Hot Skills in BPM for 2021 - Part 2

Did you enjoy Part 1 of the post about BPM skills in 2021? I have something extra for you.

Below you can find the answers from the following experts:

Now, let’s dive into the answers.

Prof. Wil van der Aalst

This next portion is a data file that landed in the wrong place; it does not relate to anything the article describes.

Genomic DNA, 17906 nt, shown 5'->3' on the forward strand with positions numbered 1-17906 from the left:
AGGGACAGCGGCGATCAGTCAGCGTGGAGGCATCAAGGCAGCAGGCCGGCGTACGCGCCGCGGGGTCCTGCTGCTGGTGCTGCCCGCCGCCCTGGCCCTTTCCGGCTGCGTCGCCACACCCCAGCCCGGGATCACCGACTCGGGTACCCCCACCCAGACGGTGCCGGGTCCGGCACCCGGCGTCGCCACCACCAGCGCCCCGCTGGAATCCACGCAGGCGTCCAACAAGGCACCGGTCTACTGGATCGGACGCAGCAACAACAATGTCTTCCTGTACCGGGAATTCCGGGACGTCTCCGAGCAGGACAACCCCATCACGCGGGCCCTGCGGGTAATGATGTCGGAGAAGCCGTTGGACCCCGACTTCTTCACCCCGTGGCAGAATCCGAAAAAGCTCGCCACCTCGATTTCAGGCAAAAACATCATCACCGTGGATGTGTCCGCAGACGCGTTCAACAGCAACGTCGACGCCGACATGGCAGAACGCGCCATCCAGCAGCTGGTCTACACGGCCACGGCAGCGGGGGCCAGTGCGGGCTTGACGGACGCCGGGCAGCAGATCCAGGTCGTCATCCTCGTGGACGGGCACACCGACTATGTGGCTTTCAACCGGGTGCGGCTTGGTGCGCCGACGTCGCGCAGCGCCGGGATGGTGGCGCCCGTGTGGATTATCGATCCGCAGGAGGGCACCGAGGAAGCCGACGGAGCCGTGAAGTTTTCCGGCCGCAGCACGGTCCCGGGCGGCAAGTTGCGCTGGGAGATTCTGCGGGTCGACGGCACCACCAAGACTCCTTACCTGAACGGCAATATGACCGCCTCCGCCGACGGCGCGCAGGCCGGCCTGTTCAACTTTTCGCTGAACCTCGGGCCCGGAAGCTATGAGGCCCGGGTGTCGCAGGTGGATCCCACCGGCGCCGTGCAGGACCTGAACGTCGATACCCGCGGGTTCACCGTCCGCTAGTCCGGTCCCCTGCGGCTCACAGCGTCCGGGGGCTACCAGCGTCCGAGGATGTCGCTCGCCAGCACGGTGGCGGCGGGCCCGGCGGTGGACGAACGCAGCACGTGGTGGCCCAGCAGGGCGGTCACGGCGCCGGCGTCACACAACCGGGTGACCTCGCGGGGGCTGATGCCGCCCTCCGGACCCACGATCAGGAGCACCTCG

Prof. Wil van der AalstProf.dr.ir. Wil van der Aalst is a full professor at RWTH Aachen University leading the Process and Data Science (PADS) group. He is also part-time affiliated with the Fraunhofer-Institut für Angewandte Informationstechnik (FIT) where he leads FIT’s Process Mining group and the Technische Universiteit Eindhoven (TU/e). Until December 2017, he was the scientific director of the Data Science Center Eindhoven (DSC/e) and led the Architecture of Information Systems group at TU/e. Since 2003, he holds a part-time position at Queensland University of Technology (QUT). Currently, he is also a distinguished fellow of Fondazione Bruno Kessler (FBK) in Trento and a member of the Board of Governors of Tilburg University. His research interests include process mining, Petri nets, business process management, workflow management, process modeling, and process analysis. Wil van der Aalst has published over 250 journal papers, 22 books (as author or editor), 550 refereed conference/workshop publications, and 80 book chapters. Many of his papers are highly cited (he one of the most cited computer scientists in the world; according to Google Scholar, he has an H-index of 155 and has been cited over 110,000 times), and his ideas have influenced researchers, software developers, and standardization committees working on process support. Next to serving on the editorial boards of over ten scientific journals, he is also playing an advisory role for several companies, including Fluxicon, Celonis, and UiPath. Van der Aalst received honorary degrees from the Moscow Higher School of Economics (Prof. h.c.), Tsinghua University, and Hasselt University (Dr. h.c.). He is also an IFIP Fellow, IEEE Fellow, ACM Fellow, and an elected member of the Royal Netherlands Academy of Arts and Sciences, the Royal Holland Society of Sciences and Humanities, the Academy of Europe, and the North Rhine-Westphalian Academy of Sciences, Humanities and the Arts (Nordrhein-Westfälische Akademie der Wissenschaften und der Künste). In 2018, he was awarded an Alexander-von-Humboldt Professorship.